LANE ONE: Metro Transit director says changing L.A.’s car culture is “the only way we will survive the 2028 Olympic and Paralympic Games”

Los Angeles Metropolitan Transportation Authority Olympics Task Force Director Kasey Shuda at the LA Sports Innovation Conference on Wednesday (Photo: The Sports Examiner)

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Los Angeles’s decades-long love affair with the automobile is well known, but according to the Los Angeles County Metropolitan Transportation Authority (known as Metro), the 2028 Los Angeles Olympic and Paralympic Games has to be the pivot point to more reliance on public transportation … or else!

That was the point made by Kasey Shuda, Metro’s Director for Construction Relations and Mitigation Programs and its Olympics Task Force, at Wednesday’s LA Sports Innovation Conference. Organized by the Los Angeles Sports Council, the program was held at the YouTube Theater at the Hollywood Park complex in Inglewood, California that includes SoFi Stadium, scheduled to be the site of the Opening Ceremony of the 2028 Olympic Games, as well as the archery competition.

During an afternoon panel on the “Impact of Sports in the L.A. Community,” Erikk Aldridge, the LA28 organizing committee Vice President, Impact, noted that in addition to continuing transit programs for events like Dodgers baseball games and NFL games at SoFi Stadium, mega-events coming to the Los Angeles area soon will include the College Football Playoff championship game in January, multiple matches for the 2026 FIFA World Cup and the 2028 Games. He asked:

“As you think about these large-scale events, and think about the community, is your head about to pop off, or is this like what you just do?”

Shuda was more than ready with her answer, providing a clear summary of what Metro wants to achieve via the 2028 Games (parentheticals added for clarity):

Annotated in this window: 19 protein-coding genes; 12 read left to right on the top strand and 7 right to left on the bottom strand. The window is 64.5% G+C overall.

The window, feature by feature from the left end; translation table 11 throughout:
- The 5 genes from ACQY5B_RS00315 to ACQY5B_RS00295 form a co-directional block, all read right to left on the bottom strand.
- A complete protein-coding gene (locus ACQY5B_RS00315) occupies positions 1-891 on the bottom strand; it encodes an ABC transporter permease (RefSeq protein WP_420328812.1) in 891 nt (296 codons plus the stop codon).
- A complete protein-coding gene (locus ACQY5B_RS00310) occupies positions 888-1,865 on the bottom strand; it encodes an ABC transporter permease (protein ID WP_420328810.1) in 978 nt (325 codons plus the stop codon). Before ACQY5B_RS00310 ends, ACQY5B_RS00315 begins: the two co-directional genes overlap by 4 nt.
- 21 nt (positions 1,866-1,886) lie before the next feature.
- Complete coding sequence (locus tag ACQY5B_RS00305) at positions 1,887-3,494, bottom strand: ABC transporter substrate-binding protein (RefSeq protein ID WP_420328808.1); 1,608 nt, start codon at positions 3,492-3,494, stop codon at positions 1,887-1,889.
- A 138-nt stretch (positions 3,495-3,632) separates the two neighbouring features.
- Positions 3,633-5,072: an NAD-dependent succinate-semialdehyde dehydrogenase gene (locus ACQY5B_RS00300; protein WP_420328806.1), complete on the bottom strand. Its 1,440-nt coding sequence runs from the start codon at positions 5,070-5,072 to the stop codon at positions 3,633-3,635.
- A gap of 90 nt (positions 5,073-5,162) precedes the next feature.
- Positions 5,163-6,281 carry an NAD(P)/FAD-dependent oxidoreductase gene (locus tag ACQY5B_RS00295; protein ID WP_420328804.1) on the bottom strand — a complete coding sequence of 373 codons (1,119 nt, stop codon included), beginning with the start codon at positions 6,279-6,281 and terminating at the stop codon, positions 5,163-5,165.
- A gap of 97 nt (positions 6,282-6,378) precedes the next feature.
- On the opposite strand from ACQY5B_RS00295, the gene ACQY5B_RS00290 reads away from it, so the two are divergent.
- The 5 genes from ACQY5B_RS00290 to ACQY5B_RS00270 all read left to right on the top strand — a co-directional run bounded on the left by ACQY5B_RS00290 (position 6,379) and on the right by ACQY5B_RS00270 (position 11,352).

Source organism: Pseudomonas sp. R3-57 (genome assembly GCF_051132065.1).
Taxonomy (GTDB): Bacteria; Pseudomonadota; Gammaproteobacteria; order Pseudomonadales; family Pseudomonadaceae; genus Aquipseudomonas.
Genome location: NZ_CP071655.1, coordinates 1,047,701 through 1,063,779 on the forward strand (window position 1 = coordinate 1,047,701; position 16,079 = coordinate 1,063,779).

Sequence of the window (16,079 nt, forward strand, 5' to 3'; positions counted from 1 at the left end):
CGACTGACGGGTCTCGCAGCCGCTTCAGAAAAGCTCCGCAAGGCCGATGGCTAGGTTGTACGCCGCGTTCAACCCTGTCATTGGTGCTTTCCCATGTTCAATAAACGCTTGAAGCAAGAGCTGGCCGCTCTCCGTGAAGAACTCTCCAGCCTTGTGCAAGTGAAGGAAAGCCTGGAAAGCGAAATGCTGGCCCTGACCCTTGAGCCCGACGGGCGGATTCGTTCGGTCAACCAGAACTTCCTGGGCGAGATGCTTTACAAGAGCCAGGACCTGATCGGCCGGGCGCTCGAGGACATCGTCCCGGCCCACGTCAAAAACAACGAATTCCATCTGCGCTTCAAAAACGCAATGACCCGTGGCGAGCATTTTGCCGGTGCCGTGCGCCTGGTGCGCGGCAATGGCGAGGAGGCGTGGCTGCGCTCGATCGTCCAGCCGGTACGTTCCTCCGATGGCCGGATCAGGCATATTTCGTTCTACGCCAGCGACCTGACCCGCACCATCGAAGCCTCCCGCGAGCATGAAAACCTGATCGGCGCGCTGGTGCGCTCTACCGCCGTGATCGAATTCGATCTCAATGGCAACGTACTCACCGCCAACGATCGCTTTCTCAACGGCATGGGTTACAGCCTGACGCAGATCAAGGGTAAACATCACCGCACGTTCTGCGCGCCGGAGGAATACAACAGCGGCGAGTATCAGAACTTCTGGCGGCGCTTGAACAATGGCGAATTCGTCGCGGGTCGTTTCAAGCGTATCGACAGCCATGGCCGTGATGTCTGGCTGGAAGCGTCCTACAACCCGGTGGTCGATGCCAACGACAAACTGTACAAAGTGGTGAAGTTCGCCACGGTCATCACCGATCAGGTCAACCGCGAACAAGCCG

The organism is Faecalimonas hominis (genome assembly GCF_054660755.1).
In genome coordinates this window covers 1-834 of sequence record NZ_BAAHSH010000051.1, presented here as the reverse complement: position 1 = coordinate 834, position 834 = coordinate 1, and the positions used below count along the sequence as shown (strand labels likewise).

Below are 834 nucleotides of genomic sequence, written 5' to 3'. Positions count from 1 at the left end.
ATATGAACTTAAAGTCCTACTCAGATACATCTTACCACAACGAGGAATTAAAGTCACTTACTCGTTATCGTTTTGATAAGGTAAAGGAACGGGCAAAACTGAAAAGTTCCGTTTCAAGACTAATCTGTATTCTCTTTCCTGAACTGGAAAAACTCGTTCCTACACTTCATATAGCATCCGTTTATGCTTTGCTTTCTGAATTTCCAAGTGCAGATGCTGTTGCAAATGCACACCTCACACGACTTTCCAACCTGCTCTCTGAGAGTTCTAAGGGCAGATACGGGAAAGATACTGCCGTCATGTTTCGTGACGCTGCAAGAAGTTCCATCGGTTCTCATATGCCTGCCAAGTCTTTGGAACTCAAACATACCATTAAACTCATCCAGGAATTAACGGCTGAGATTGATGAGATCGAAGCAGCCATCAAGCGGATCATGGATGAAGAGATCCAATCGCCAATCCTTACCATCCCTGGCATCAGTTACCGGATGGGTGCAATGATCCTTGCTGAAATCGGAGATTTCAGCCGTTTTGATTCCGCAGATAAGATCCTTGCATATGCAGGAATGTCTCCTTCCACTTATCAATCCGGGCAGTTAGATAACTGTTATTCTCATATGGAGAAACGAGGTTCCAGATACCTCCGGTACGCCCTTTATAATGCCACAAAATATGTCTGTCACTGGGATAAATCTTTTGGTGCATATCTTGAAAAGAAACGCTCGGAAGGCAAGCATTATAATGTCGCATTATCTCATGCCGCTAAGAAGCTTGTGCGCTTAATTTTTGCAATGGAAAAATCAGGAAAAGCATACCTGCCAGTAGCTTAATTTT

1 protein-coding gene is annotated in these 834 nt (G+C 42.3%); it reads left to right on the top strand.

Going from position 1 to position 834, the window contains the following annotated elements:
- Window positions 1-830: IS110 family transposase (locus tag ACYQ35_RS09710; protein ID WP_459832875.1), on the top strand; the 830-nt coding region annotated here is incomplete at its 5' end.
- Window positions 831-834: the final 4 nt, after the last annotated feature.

“I would say the Olympics is our biggest project yet. Ten miles of the subway is being built on Wilshire Boulevard, between Koreatown and [Olympic Village site] UCLA. Those are diverse communities, at every different station we’re constructing.

“So we’re out and about in the community doing projects, on a small scale. Now we have to connect them, so I think one of Metro’s biggest goals for the 2028 Olympic and Paralympic Games is making those connections, and forcing Los Angeles – including everyone in this room – to adapt to new mobility changes.

(Shuda is referring to the Purple Line extension along Wilshire, now under construction, that is expected to cost $8.2 billion for an 8.7-mile route and seven stations in three phases, expected to open in 2024, 2025 and 2027.)

“We all have to get out of our cars, and driving a Tesla does not count as helping the environment because you’re still in a single-use vehicle in a lane of traffic. So we have to think bigger, and with all of these sports events coming our way, we have an opportunity to test out and do pilot programs for shuttle bus systems. You know, we’re running some shuttle bus systems from the end of our [new, $2.1 billion K Line] here to SoFi. We have the amazing Dodgers Express, that is super-successful for Dodgers fans [from downtown L.A. and from Gardena].

“And so how do we take those small-scale, once-a-week opportunities and make them part of Los Angeles’s daily commute?

“And so we’re looking to do that by integrating Metro ticketing … with every ticket to a Dodgers game. So instead of driving to the Dodgers game, you already – with your ticket – paid $3 to ride Metro all day, that day for free. Same with SoFi: I’m also plugging, because I’m trying to get these guys to agree with this, to have integrated ticketing, where every time, you know what it says? Dodgers game, your ticket is coming up today; you can pay $60 to park, or you can take Metro for free.

“So how do we change people’s behaviors, and make those mode changes? That’s the only way we will survive the 2028 Olympic and Paralympic Games, and the only way we’ll change Los Angeles culture for the better.